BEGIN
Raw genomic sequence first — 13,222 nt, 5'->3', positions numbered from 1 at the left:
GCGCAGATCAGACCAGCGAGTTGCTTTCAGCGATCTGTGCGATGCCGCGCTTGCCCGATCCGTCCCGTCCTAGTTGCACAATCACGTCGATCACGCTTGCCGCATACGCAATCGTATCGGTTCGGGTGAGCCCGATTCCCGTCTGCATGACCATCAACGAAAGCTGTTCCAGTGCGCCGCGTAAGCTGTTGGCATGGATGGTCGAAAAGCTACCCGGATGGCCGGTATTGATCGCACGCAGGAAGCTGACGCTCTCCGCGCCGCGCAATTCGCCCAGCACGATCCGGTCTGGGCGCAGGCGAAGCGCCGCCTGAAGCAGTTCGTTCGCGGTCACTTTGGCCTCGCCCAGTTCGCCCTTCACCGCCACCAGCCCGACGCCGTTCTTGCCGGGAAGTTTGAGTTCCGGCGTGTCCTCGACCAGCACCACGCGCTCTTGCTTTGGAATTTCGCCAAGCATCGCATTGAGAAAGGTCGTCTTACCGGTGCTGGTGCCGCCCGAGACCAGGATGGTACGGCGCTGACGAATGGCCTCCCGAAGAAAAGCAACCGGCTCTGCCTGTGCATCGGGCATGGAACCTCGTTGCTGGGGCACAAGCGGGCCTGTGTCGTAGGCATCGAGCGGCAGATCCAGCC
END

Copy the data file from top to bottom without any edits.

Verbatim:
Raw genomic sequence first — 13,222 nt, 5'->3', positions numbered from 1 at the left:
GCGCAGATCAGACCAGCGAGTTGCTTTCAGCGATCTGTGCGATGCCGCGCTTGCCCGATCCGTCCCGTCCTAGTTGCACAATCACGTCGATCACGCTTGCCGCATACGCAATCGTATCGGTTCGGGTGAGCCCGATTCCCGTCTGCATGACCATCAACGAAAGCTGTTCCAGTGCGCCGCGTAAGCTGTTGGCATGGATGGTCGAAAAGCTACCCGGATGGCCGGTATTGATCGCACGCAGGAAGCTGACGCTCTCCGCGCCGCGCAATTCGCCCAGCACGATCCGGTCTGGGCGCAGGCGAAGCGCCGCCTGAAGCAGTTCGTTCGCGGTCACTTTGGCCTCGCCCAGTTCGCCCTTCACCGCCACCAGCCCGACGCCGTTCTTGCCGGGAAGTTTGAGTTCCGGCGTGTCCTCGACCAGCACCACGCGCTCTTGCTTTGGAATTTCGCCAAGCATCGCATTGAGAAAGGTCGTCTTACCGGTGCTGGTGCCGCCCGAGACCAGGATGGTACGGCGCTGACGAATGGCCTCCCGAAGAAAAGCAACCGGCTCTGCCTGTGCATCGGGCATGGAACCTCGTTGCTGGGGCACAAGCGGGCCTGTGTCGTAGGCATCGAGCGGCAGATCCAGCC